The barriers Detroiters face when they try to buy homes are legion. Banks have refused to issue mortgages even to buyers with less-than-great credit scores. Appraisers have consistently undervalued Detroit property — which many experts have decried as discriminatory — to the point where the mortgages are too small to interest lenders. The difficulty of getting a mortgage in the city has forced the vast majority of Detroit buyers to pay for homes in cash.
Even people approved for a mortgage can struggle to close on a house in Detroit. Low appraisals create a gap in the amount of money a bank will approve for a mortgage and what a buyer agrees to pay. The buyer has to make up the difference in expensive down payments.
Enter the City of Detroit’s Downpayment Assistance Program (DPA). The program offers grants up to $25,000 for lower-income buyers to put toward a down payment, closing costs or even paying the mortgage itself. Applicants must not have owned a home within the last three years or have lost a home in Detroit to property tax foreclosure from 2010-2016. The $6 million program funded through the American Rescue Plan Act looks to help at least 240 households.
The DPA can also open the door to even more money. A new paper published by the University of Michigan Center for Equitable Family & Community Well-Being lays out several ways buyers can stack grant and loan programs — but you have to know where to look.
Additional resources for potential homebuyers in Detroit
- Homeownership counseling through the Detroit Housing Network
- Other funding sources for mortgages, home improvement, tax assistance and more — a list by Detroit Future City
- Home purchase assistance for residents of a home facing tax foreclosure — United Community Housing Coalition’s Make It Home program
For example, the Michigan State Housing Development Authority has a 0% interest loan program, which can be combined with grants from approved lenders and Detroit’s DPA program. Together, these programs can unlock as much as $45,000 in down payment assistance. Unfortunately, many of these programs are not well publicized.
David Palmer, a real estate agent, and Patrick Meehan, program manager of the university research center, wrote this paper to get the word out about the program and help people avoid some pitfalls.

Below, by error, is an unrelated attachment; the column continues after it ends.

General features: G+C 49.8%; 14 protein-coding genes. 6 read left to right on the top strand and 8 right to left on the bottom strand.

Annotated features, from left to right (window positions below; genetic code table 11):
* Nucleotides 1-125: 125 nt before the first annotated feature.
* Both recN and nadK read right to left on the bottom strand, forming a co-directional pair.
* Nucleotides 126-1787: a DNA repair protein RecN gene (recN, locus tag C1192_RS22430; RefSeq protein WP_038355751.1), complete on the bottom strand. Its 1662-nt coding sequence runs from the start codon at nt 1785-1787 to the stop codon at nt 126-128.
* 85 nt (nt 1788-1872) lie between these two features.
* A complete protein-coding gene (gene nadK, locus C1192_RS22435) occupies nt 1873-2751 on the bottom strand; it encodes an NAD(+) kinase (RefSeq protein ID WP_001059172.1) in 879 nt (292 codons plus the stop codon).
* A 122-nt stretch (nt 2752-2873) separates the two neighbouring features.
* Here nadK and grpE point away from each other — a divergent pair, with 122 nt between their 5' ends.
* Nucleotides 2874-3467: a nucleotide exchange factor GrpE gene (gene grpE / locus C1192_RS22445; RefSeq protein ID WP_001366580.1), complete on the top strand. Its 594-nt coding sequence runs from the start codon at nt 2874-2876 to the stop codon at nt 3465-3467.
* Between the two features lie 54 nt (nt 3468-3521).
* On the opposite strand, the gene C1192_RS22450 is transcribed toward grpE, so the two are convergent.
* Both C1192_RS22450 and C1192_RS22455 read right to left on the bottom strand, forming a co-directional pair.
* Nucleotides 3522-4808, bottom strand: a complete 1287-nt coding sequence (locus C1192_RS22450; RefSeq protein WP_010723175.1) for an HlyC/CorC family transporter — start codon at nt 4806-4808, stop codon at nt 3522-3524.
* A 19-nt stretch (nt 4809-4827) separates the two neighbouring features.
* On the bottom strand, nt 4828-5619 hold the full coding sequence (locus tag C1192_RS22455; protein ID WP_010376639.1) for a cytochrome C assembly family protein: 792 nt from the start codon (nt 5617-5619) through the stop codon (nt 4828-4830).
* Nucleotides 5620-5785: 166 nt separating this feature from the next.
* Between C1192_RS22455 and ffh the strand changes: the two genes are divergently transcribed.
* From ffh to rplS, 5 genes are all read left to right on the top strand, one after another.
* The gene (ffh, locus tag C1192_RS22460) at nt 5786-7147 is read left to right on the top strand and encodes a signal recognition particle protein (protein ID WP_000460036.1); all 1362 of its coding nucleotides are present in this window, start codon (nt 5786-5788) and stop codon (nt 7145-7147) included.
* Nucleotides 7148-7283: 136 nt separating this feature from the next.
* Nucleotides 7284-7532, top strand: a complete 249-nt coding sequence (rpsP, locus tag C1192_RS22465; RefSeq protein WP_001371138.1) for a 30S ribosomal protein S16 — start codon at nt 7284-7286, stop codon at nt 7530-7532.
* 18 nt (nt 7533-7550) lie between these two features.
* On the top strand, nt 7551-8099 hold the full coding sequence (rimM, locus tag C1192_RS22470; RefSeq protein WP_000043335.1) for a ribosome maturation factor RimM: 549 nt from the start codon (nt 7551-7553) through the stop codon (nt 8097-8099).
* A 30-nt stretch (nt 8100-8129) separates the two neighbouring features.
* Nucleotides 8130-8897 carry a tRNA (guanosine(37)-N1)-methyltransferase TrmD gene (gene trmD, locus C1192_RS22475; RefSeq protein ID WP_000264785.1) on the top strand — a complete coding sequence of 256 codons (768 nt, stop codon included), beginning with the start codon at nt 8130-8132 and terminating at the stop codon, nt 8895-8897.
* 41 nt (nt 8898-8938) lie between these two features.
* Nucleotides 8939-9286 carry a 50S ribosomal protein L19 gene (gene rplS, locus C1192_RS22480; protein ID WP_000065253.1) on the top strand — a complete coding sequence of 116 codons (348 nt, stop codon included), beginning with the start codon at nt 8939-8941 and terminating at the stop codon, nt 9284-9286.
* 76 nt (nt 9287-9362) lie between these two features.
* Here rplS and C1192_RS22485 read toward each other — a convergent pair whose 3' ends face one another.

We spoke to Palmer, who is also a Detroit Documenter, about how this program could make a difference to Detroit homebuyers.
This interview has been edited for length and clarity.
Outlier Media: What makes the city’s Downpayment Assistance Program unique?
David Palmer: Participants can get up to $25,000 in down payment assistance, which is more than twice the going rate for any other previous DPA program. It’s the only DPA program I’ve ever seen where other dollars can be stacked onto it. It is the most flexible funding stream to buy a house that I’ve ever seen. This is a really great opportunity for a lot of homebuyers.
Do you think this program is going to work for people who need it?
It’s without question an amazing opportunity. Hand this paper to your Realtor or your lender and say, “How do I make this work for me?” The city is onto something here. If the city were to continue a DPA program in perpetuity, and the Detroit Housing Network becomes what I think many hope it will be — as a one-stop resource to be able to look at a range of homeownership opportunities and education — then I think we can greatly increase homeownership in Detroit.
It seems like there’s a lot of free or at least interest-free money that’s available. Why wouldn’t anyone who qualifies use it?
It’s really on the buyer to have a degree of patience. They have to fill out a bunch of forms that are really personal and dive into their finances. You’re probably adding three weeks on your expected closing date because you’ve got other layers of review with the program. That can create a delicate dance in a market where there isn’t a lot of available inventory and the seller wants to close as quickly as possible.
Also, not all of these programs are well known. These are special-purpose products that are typically geared towards underserved communities, but the lenders don’t really publicize them as an open resource for all buyers.
In the paper, you write about the lack of mortgages many of these lenders in the program have underwritten over the years. Is that a potential hitch?
Let’s look at the math. A single person getting a DPA loan can’t make more than around $44,000 a year. In a best-case scenario, they’re qualified to buy a house that’s between $70,000 and $100,000. None of these lenders prioritize loans for that amount. The DPA — no doubt — extends the purchase power of a low- to moderate-income buyer. Now, with interest rates around 7% and very limited housing stock to choose from, lenders might be more motivated to do a smaller loan because their volume has dropped off significantly.
When the program was launched, I thought it’s going to be really hard to spend all the money, because it’s been hard to get loans originated. But the program has been issuing grants at a steady clip. And the city has said that they would consider re-funding the program if the dollars get used up soon.
Update: A note was added to this interview indicating that it had been edited.